1887

Abstract

The reassortment of influenza viral gene segments plays a key role in the genesis of pandemic strains. All of the last three pandemic viruses contained reassorted polymerase complexes with subunits derived from animal viruses, suggesting that the acquisition of a reassorted polymerase complex might have a role in generating these pandemic viruses. Here, we studied polymerase activities of the pandemic H2N2, seasonal H2N2 and pandemic H3N2 viruses. We observed that the viral ribonucleoprotein (vRNP) of pandemic H2N2 virus has a highly robust activity. The polymerase activity of seasonal H2N2 viruses, however, was much reduced. We further identified three mutations (PB2-I114V, PB1-S261N and PA-D383N) responsible for the reduced activity. To determine the potential impact of viral polymerase activity on the viral life cycle, recombinant H3N2 viruses carrying pandemic and seasonal H2N2 vRNP were studied in cell cultures supplemented with oseltamivir carboxylate and tested for their abilities to develop adaptive or resistant mutations. It was found that the recombinant virus with pandemic H2N2 vRNP was more capable of restoring the viral fitness than the one with seasonal vRNP. These results suggest that a robust vRNP is advantageous to influenza virus to cope with a new selection pressure.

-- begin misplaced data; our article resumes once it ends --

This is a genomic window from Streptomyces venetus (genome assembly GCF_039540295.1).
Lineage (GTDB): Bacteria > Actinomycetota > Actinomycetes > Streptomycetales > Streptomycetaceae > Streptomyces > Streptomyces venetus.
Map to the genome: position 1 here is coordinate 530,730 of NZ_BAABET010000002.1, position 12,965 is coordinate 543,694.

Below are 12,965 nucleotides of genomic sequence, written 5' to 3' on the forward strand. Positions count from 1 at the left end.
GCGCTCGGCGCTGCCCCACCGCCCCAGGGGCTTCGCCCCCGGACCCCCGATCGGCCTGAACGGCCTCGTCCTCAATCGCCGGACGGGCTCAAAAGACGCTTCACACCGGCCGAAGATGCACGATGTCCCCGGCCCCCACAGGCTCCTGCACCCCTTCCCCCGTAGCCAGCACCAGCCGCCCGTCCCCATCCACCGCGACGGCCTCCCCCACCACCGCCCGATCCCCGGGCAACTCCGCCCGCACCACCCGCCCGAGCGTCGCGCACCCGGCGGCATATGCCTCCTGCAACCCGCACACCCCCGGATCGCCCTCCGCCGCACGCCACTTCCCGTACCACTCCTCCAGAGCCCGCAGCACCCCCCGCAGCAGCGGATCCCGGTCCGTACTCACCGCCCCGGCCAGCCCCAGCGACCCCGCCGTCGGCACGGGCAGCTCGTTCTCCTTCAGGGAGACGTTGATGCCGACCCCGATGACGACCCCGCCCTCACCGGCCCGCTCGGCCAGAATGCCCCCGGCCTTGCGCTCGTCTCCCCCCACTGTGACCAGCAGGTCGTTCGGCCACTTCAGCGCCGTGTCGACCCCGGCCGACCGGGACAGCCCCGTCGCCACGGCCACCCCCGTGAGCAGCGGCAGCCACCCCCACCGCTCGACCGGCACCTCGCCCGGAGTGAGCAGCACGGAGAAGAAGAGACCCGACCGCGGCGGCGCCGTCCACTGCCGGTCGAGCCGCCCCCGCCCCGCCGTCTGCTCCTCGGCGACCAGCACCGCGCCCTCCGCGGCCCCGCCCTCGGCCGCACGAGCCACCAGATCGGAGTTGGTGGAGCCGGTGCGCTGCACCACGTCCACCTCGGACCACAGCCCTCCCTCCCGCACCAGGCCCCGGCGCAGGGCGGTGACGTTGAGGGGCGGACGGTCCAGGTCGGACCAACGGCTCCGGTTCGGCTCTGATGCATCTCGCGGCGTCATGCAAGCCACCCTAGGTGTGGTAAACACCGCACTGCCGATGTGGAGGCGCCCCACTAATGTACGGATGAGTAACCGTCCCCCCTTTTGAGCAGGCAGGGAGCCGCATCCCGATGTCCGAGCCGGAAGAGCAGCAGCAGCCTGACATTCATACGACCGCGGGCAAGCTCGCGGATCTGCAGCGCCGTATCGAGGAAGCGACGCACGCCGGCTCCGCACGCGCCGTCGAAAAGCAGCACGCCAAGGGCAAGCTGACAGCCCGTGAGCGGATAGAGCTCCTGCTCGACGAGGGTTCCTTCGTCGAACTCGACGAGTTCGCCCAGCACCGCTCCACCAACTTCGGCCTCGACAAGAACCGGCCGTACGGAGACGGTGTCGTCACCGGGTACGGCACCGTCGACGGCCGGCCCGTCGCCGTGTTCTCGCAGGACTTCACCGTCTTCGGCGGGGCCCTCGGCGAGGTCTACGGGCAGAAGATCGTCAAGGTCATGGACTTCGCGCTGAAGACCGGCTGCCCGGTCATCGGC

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2016-03-01
2019-10-23
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